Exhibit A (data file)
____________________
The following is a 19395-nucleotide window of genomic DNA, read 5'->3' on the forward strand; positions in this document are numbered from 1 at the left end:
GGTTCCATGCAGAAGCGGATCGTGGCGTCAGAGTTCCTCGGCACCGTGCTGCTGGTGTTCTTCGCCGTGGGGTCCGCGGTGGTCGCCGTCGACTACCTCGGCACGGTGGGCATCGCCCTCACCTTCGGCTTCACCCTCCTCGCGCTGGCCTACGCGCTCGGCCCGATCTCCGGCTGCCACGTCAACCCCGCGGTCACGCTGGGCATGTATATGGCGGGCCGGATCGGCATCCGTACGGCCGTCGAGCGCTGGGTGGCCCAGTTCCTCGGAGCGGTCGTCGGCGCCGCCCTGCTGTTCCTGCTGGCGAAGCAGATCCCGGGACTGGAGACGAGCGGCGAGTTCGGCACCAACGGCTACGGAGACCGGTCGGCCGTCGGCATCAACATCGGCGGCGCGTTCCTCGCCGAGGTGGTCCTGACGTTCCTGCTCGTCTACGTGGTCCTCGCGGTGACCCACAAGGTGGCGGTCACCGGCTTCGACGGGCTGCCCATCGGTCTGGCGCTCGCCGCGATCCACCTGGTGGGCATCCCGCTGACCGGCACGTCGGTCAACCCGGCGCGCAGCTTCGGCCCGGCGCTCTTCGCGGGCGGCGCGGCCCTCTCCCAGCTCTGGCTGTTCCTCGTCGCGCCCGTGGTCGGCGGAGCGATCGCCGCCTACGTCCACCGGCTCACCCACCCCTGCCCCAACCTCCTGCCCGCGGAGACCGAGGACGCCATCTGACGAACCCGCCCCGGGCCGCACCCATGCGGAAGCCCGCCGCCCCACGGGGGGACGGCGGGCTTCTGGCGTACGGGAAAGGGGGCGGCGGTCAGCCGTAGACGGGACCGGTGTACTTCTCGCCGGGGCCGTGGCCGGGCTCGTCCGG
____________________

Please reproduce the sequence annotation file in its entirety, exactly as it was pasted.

The following is a 19395-nucleotide window of genomic DNA, read 5'->3' on the forward strand; positions in this document are numbered from 1 at the left end:
GGTTCCATGCAGAAGCGGATCGTGGCGTCAGAGTTCCTCGGCACCGTGCTGCTGGTGTTCTTCGCCGTGGGGTCCGCGGTGGTCGCCGTCGACTACCTCGGCACGGTGGGCATCGCCCTCACCTTCGGCTTCACCCTCCTCGCGCTGGCCTACGCGCTCGGCCCGATCTCCGGCTGCCACGTCAACCCCGCGGTCACGCTGGGCATGTATATGGCGGGCCGGATCGGCATCCGTACGGCCGTCGAGCGCTGGGTGGCCCAGTTCCTCGGAGCGGTCGTCGGCGCCGCCCTGCTGTTCCTGCTGGCGAAGCAGATCCCGGGACTGGAGACGAGCGGCGAGTTCGGCACCAACGGCTACGGAGACCGGTCGGCCGTCGGCATCAACATCGGCGGCGCGTTCCTCGCCGAGGTGGTCCTGACGTTCCTGCTCGTCTACGTGGTCCTCGCGGTGACCCACAAGGTGGCGGTCACCGGCTTCGACGGGCTGCCCATCGGTCTGGCGCTCGCCGCGATCCACCTGGTGGGCATCCCGCTGACCGGCACGTCGGTCAACCCGGCGCGCAGCTTCGGCCCGGCGCTCTTCGCGGGCGGCGCGGCCCTCTCCCAGCTCTGGCTGTTCCTCGTCGCGCCCGTGGTCGGCGGAGCGATCGCCGCCTACGTCCACCGGCTCACCCACCCCTGCCCCAACCTCCTGCCCGCGGAGACCGAGGACGCCATCTGACGAACCCGCCCCGGGCCGCACCCATGCGGAAGCCCGCCGCCCCACGGGGGGACGGCGGGCTTCTGGCGTACGGGAAAGGGGGCGGCGGTCAGCCGTAGACGGGACCGGTGTACTTCTCGCCGGGGCCGTGGCCGGGCTCGTCCGG